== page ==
Figure 5 In vivo imaging of subcutaneous blood vessels at an Asian human wrist. (A) The photograph of the imaging area, where A is the normal skin and B is a vascular nevus; (B) the PA MAP image of the imaging area A; (C) the PA MAP image of the imaging area B; (D) the side view MAP image of the imaging area B; (E) the depth-coded image of (C); (F) the edge-extracted image of (C); (G) the edge-extracted image of (D).

As seen from Figure 5, the morphologies of subcutaneous blood vessels in the normal and the diseased skin area are significantly different, and the size and thickness of the diseased area can be obtained. It proves that the miniaturized photoacoustic probe can visualize the subcutaneous microvessels with high resolution and high contrast, which is helpful in the diagnosis and monitoring of vascular diseases.


Discussion and conclusions

In this work, a miniaturized photoacoustic probe for in vivo imaging of subcutaneous microvessels within human skin was developed. The performance of the system was assessed using experiments of phantoms, animal and human skin imaging. Results show that the miniaturized photoacoustic probe can obtain quantitative information while visualizing blood vessels, which is a great help for the diagnosis and monitoring of vascular diseases. However, there are still some limitations. First, the imaging area is small, which is mainly caused by the size of the transducer. To expand the imaging area, a transducer with a large effective aperture can be selected. Second, the axial resolution needs to be improved. In theory, the axial resolution depends on the center frequency and bandwidth of the ultrasonic transducer. Therefore, better axial resolution can be achieved by using a high frequency transducer with a wide bandwidth. Third, the imaging speed of the system is limited by the repetition rate of the laser. If a laser with high repetition rate is applied, real-time imaging can be achieved, which will greatly facilitate the promotion of PAM in clinical applications. All in all, the miniaturized photoacoustic probe will be better used in clinical applications after overcoming various difficulties.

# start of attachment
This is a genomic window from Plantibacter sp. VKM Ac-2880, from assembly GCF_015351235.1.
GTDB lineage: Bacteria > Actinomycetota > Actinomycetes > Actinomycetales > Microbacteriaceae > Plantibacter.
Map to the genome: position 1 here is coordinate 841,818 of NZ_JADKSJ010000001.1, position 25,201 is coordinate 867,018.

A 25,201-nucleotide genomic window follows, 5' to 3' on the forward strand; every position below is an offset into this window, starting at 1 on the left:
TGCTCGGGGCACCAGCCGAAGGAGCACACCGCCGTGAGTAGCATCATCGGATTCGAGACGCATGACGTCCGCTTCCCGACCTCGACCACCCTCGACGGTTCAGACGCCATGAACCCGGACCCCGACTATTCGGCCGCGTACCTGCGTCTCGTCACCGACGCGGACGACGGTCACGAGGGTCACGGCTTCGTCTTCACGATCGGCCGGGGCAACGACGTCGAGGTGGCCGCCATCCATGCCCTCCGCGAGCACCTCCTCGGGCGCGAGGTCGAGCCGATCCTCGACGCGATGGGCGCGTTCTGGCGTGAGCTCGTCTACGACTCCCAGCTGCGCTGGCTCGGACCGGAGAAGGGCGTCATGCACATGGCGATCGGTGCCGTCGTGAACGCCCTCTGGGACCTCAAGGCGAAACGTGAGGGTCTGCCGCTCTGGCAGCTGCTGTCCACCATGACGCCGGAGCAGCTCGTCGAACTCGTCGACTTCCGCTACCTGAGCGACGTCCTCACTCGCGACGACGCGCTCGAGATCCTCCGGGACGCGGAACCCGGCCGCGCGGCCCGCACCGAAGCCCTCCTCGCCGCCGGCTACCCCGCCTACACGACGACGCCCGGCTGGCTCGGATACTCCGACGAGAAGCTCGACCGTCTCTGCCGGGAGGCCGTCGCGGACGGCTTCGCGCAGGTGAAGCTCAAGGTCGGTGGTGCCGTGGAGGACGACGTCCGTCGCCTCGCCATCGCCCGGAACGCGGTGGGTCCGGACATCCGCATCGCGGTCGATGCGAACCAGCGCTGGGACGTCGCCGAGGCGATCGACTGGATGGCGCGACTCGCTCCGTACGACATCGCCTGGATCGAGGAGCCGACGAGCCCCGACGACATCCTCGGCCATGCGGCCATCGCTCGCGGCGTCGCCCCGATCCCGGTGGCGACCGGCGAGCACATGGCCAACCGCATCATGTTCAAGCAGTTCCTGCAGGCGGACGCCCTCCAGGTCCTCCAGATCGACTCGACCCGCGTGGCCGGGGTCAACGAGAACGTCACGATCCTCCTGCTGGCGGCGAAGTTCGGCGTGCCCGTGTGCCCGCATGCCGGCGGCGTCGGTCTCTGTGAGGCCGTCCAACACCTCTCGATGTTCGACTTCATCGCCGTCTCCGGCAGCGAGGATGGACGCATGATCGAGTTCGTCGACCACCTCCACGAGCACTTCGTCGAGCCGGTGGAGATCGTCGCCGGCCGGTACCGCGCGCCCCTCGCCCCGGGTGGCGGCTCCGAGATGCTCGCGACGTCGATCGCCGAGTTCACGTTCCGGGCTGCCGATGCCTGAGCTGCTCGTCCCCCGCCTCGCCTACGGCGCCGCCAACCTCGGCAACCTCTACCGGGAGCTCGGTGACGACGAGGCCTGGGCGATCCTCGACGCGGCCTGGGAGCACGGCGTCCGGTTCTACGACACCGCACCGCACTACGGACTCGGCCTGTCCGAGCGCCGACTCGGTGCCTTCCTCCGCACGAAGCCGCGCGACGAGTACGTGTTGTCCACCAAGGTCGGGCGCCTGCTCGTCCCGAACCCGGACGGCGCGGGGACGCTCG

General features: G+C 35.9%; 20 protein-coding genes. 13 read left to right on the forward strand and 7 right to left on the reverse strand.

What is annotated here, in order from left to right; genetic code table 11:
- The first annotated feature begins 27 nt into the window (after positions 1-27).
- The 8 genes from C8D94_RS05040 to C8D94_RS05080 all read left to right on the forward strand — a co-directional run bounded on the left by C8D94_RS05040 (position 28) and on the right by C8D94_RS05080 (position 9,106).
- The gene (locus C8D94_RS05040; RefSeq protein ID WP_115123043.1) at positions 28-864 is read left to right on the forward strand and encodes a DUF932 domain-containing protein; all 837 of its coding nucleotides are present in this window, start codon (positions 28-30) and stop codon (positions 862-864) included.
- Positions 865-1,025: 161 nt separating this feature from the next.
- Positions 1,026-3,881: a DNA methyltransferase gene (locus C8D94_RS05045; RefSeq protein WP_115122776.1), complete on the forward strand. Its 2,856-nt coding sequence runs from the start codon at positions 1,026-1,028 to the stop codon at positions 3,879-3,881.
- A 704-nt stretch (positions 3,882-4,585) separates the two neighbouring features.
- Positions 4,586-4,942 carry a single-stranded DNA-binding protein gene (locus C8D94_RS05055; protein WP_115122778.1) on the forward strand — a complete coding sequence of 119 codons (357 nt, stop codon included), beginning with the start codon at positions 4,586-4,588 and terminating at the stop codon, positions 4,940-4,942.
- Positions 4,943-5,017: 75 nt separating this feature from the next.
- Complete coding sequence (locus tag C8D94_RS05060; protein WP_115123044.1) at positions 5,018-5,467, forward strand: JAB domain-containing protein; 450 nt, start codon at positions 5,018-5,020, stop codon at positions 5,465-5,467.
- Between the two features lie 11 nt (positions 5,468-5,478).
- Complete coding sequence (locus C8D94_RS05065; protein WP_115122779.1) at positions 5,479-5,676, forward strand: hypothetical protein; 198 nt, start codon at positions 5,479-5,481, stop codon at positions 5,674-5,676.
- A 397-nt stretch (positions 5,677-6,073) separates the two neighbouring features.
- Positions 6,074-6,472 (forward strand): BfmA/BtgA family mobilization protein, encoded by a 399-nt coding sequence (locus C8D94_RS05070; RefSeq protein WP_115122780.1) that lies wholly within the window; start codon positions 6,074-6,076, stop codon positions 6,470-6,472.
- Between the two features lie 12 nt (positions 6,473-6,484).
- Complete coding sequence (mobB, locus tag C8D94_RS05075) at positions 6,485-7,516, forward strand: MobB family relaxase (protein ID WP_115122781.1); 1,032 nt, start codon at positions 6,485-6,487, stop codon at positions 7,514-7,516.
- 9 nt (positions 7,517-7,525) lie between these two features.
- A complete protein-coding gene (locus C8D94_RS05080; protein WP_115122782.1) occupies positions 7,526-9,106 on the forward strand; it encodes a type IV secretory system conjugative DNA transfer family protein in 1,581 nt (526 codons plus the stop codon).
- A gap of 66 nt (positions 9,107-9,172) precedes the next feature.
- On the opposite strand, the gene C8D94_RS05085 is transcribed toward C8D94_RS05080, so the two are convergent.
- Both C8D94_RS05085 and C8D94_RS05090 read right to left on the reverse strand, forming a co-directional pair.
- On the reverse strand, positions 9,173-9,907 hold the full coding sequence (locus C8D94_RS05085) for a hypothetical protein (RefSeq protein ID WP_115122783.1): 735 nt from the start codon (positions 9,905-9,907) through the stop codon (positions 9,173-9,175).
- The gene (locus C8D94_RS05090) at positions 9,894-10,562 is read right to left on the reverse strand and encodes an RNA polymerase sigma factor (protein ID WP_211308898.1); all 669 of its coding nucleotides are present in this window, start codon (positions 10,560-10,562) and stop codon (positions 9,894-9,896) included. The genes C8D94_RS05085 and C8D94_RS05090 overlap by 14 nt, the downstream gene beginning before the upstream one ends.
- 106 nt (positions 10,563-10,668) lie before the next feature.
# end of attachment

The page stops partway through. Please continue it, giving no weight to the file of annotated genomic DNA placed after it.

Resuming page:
Acknowledgments

Funding: This work was supported by The National Natural Science Foundation of China (61822505, 61331001, 11774101, 61627827, 81630046); The Science and Technology Planning Project of Guangdong Province, China (2015B020233016); The National Natural Science Foundation of Guangdong (2016A030313567); The Science and Technology Program of Guangzhou (201607010035); The Science and Technology Youth Talent for Special Program of Guangdong, China (2015TQ01X882).


Footnote

Conflicts of Interest: The authors have no conflicts of interest to declare.

Ethical Statement: The consents of volunteers were obtained and all procedures were approved by South China Normal University.


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Cite this article as: Zhang W, Ma H, Cheng Z, Wang Z, Zhang L, Yang S. Miniaturized photoacoustic probe for in vivo imaging of subcutaneous microvessels within human skin. Quant Imaging Med Surg 2019;9(5):807-814. doi: 10.21037/qims.2019.05.07